It’s about time that Martin Scorsese made a family film. As Scorsese′s thoughts on the film The Thief of Bagdad are the reason that I sought out and now consider that film one of my favorites, it has been clear to me for sometime that Scorsese has an eye for great adventure. Unfortunately up until now we have only had amazing films of the adult nature from the master director, but now there is a reason to celebrate. Hugo is a family film that delivers classic adventure, beautiful set pieces, and a kid friendly message. It is also a Scorsese film 100%.

Set in Paris during the 1930s, Hugo Cabaret [Asa Butterfield] is an orphaned young boy living in a train station. His life consists of maintaining the many clocks in the station, spying on shop owners, and alluding the station inspector [Sasha Baron Cohen]. After being caught stealing from a toy shop owner named Georges [Ben Kinglsey], Hugo starts out on an adventure of a grand scale.

I didn’t know much about the film going in to it, and I’m glad that I didn’t. The film presents a rather intriguing mystery right a the beginning, and the way things develop is just fantastic. The kid that plays Hugo is more than up to the task, and goes toe to toe in scenes with Kingsley and Cohen as an equal. The best performance of the film goes to Ben Kingsley though. The way that his character Georges is developed is amazing to watch, and his monologue at the end of the film was nice and powerful. Sasha Baron Cohen provides most of the laughs in the movie, and it is good to see him in such a role.

Since the film is mostly set at a busy train station, there are many crowd scenes in the film. Smartly the movie focuses on a few of the regulars in the station. Richard Griffiths who played Mr. Dursley in the Harry Potter films, and Frances De La Tour who was also in the Harry Potter as Madame Maxime have scenes throughout the movie as a couple looking to court each other that are absolutely charming. Emily Mortimer also plays a small role as a flower seller, and Christopher Lee has a role as a book shop owner.

While most of these actors play small roles, in the end they all serve as a support for the overall message of the film. This being that everyone plays an important part in the world, no matter how small or seemingly unimportant. This is a good positive family message, but what affected me more was the more personal elements of the film. The elements that must have been pure joy for Martin Scorsese to indulge in.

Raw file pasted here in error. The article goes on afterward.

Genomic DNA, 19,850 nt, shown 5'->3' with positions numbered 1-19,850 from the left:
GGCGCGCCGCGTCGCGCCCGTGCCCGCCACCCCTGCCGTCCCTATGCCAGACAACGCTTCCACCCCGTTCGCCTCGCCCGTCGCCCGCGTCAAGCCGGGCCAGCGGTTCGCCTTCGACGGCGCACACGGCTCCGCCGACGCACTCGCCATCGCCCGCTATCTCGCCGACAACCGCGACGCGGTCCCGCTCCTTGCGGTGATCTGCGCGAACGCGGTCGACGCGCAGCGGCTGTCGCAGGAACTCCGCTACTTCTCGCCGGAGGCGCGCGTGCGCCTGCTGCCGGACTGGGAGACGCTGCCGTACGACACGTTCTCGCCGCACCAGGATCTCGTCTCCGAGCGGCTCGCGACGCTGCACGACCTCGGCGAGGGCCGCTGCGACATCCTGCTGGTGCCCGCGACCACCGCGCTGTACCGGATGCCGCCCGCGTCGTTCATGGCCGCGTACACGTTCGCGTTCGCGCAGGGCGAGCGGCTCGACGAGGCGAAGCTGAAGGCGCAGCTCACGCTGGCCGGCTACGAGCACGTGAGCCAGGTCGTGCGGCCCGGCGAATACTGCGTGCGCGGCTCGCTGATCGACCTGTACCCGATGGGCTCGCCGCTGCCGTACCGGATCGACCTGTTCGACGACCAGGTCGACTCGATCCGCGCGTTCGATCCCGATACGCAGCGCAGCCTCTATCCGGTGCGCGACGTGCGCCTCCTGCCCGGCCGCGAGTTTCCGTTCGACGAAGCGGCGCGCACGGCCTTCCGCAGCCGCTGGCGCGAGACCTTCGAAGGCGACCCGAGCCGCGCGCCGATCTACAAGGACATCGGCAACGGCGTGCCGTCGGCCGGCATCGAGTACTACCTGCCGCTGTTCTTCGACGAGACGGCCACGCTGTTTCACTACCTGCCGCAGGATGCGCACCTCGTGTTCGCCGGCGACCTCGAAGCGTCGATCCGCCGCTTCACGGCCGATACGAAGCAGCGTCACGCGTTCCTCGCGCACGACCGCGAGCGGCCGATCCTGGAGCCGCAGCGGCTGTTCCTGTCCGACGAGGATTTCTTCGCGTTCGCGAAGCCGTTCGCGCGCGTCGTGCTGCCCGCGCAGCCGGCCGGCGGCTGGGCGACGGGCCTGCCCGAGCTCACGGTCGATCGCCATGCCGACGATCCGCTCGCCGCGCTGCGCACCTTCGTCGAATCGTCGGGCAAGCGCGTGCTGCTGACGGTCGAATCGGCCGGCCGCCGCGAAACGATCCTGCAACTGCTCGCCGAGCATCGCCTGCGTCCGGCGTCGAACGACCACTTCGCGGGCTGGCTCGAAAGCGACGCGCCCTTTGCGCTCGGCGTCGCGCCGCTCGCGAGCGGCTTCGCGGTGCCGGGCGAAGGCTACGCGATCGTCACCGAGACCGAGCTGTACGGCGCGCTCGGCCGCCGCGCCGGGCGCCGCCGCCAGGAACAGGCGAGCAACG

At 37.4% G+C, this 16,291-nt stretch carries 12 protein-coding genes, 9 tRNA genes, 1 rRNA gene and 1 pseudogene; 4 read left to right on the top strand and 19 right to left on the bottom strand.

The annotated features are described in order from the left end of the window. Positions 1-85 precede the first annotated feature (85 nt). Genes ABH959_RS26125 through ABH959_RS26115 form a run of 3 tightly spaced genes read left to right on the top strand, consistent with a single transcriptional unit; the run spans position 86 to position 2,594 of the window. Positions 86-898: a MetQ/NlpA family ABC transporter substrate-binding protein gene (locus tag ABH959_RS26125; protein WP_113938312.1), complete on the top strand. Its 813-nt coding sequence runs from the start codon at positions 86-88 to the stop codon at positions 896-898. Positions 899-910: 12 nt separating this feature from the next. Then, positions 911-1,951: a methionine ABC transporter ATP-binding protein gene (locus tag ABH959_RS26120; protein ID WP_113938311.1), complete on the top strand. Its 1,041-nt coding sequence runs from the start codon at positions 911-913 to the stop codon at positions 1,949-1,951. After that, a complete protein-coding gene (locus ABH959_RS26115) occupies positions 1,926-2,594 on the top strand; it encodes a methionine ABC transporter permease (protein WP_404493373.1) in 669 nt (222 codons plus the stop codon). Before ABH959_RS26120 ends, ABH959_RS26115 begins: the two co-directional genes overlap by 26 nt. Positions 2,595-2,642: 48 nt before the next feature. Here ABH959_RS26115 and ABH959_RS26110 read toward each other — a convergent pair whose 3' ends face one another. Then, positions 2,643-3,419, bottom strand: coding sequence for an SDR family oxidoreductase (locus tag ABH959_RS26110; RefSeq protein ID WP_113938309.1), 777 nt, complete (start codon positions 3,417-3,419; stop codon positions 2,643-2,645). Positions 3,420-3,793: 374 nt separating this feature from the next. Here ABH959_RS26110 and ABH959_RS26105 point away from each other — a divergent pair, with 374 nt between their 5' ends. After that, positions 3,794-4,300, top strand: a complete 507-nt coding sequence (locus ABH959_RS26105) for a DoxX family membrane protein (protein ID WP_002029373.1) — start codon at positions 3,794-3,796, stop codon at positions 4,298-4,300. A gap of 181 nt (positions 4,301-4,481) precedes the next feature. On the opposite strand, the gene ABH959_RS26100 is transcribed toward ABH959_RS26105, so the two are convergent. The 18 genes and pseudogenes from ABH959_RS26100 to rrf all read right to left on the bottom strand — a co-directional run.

Unbeknownst to me, a lot of this movie is about the creation of film making, and the power that films have. I would have never thought that the Lumiere Brothers would be mentioned in a family film, much less their film Arrival of a Train at La Ciotat be shown. Also the fact that the 1902 film A Journey To The Moon plays a significant role in the movie, is rather impressive. Throughout the film there are multiple recreations of scenes from films made during the invention/creation of cinema. Filming and constructing these scenes must have been an amazing experience for a director as obsessed with film as Scorsese.

Hugo is a family film that I hope will be accepted by the cinema going public. I can’t think of another film that has been released recently that is like it. To be honest, I can’t even think of the last live action family movie that I watched in the theater. Thankfully, I now have one to remember, and Hugo will be in my memory for a long time to come.

A Gold Banana

Friday, November 11, 2011

Box Office Review - Immortals

When discussing this film after watching it, there were some catchy ideas for starting this review thrown around. I came up with Much like the character in the movie who has his manhood smashed with a massive hammer, I to felt pain while watching Immortals. Now to be honest the film isn’t as bad as having your testicles annihilated, but I don’t any good things to say about it.

When I first saw the trailer for this film my thoughts weren’t very positive. The trailer gives the impression of a movie that is completely devoid of anything interesting. The action looked familiar, the acting looked bland, and there looked to be an over use of computer effects. This is a case when a trailer is a perfect interpretation of the film. The trailer is located below, and if you have any interest in seeing the film, please re-watch the trailer and decide if you could sit through that for an hour and a half.

Immortals is about a war between the Gods, and the Titans. Stuck in the middle are a bunch of humans, and Mickey Rourke. Henry Cavill plays Theseus, the one chosen by Zeus to save humanity. After Mickey Rourke′s gang of merry men kill Theseus′s mother, he embarks on a Star Wars like quest that includes a princess, and a monk who cut out his own tongue. His quest crosses path with people as uninteresting as himself, and then he makes his way to a Helm′s Deep like location to fight Rourke and his army. Now that probably sounds not interesting, and that would be because it isn’t. Not surprisingly, the performances are as pedestrian as the poorly written characters This goes double for Mickey Rourke. All he does is speak in his trademark barely above whisper voice and eat fruit. Rourke has done nothing since The Wrestler that is interesting, and Immortals should be added to that list.

Providing the characters with interesting sets and areas to inhabit might have helped the movie a bit, but the majority of the film looks like it was shot on a high school stage. The films setting seems like it would have better fit a mini series shot for the SyFy channel rather than a film with a big Hollywood budget. Most of the locations have straight flat walls, and that is about it.

I can't say that Immortals disappointed me, as I didn’t have high hopes for the movie. This being said, I figured it would have been a lot better than it is. Speed ramping of action scenes is a trend that needs to be taken into a cornfield and beaten to death with a baseball bat. I have no idea how to end my ramblings here, but I am done thinking about this film.

A Banana Peel